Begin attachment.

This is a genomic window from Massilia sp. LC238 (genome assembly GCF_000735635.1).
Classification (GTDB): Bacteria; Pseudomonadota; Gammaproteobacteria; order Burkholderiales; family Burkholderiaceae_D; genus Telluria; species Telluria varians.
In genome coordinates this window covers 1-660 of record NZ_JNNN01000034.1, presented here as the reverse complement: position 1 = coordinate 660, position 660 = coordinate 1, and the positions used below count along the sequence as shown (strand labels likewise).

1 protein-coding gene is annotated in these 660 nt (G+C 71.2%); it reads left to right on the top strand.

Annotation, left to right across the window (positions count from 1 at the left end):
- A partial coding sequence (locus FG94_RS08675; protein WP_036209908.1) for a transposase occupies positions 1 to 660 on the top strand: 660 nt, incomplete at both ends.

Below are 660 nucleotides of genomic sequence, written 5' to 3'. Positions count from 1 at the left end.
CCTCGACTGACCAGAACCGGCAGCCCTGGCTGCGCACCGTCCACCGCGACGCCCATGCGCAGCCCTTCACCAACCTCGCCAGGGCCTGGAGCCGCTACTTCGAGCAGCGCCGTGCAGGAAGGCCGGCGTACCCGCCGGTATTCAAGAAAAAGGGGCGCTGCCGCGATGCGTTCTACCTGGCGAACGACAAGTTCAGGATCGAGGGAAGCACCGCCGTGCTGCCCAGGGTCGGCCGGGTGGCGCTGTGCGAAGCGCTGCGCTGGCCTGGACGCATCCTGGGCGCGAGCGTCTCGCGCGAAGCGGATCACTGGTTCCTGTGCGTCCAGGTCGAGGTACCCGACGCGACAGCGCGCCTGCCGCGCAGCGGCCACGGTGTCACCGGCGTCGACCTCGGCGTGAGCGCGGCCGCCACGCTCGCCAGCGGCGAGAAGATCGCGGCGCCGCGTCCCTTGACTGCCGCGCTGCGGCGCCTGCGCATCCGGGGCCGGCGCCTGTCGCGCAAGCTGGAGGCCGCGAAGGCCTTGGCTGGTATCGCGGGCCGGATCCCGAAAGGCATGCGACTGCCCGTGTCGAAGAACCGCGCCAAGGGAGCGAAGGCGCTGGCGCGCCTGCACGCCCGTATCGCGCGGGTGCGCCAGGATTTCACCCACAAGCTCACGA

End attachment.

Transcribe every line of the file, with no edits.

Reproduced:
This is a genomic window from Massilia sp. LC238 (genome assembly GCF_000735635.1).
Classification (GTDB): Bacteria; Pseudomonadota; Gammaproteobacteria; order Burkholderiales; family Burkholderiaceae_D; genus Telluria; species Telluria varians.
In genome coordinates this window covers 1-660 of record NZ_JNNN01000034.1, presented here as the reverse complement: position 1 = coordinate 660, position 660 = coordinate 1, and the positions used below count along the sequence as shown (strand labels likewise).

1 protein-coding gene is annotated in these 660 nt (G+C 71.2%); it reads left to right on the top strand.

Annotation, left to right across the window (positions count from 1 at the left end):
- A partial coding sequence (locus FG94_RS08675; protein WP_036209908.1) for a transposase occupies positions 1 to 660 on the top strand: 660 nt, incomplete at both ends.

Below are 660 nucleotides of genomic sequence, written 5' to 3'. Positions count from 1 at the left end.
CCTCGACTGACCAGAACCGGCAGCCCTGGCTGCGCACCGTCCACCGCGACGCCCATGCGCAGCCCTTCACCAACCTCGCCAGGGCCTGGAGCCGCTACTTCGAGCAGCGCCGTGCAGGAAGGCCGGCGTACCCGCCGGTATTCAAGAAAAAGGGGCGCTGCCGCGATGCGTTCTACCTGGCGAACGACAAGTTCAGGATCGAGGGAAGCACCGCCGTGCTGCCCAGGGTCGGCCGGGTGGCGCTGTGCGAAGCGCTGCGCTGGCCTGGACGCATCCTGGGCGCGAGCGTCTCGCGCGAAGCGGATCACTGGTTCCTGTGCGTCCAGGTCGAGGTACCCGACGCGACAGCGCGCCTGCCGCGCAGCGGCCACGGTGTCACCGGCGTCGACCTCGGCGTGAGCGCGGCCGCCACGCTCGCCAGCGGCGAGAAGATCGCGGCGCCGCGTCCCTTGACTGCCGCGCTGCGGCGCCTGCGCATCCGGGGCCGGCGCCTGTCGCGCAAGCTGGAGGCCGCGAAGGCCTTGGCTGGTATCGCGGGCCGGATCCCGAAAGGCATGCGACTGCCCGTGTCGAAGAACCGCGCCAAGGGAGCGAAGGCGCTGGCGCGCCTGCACGCCCGTATCGCGCGGGTGCGCCAGGATTTCACCCACAAGCTCACGA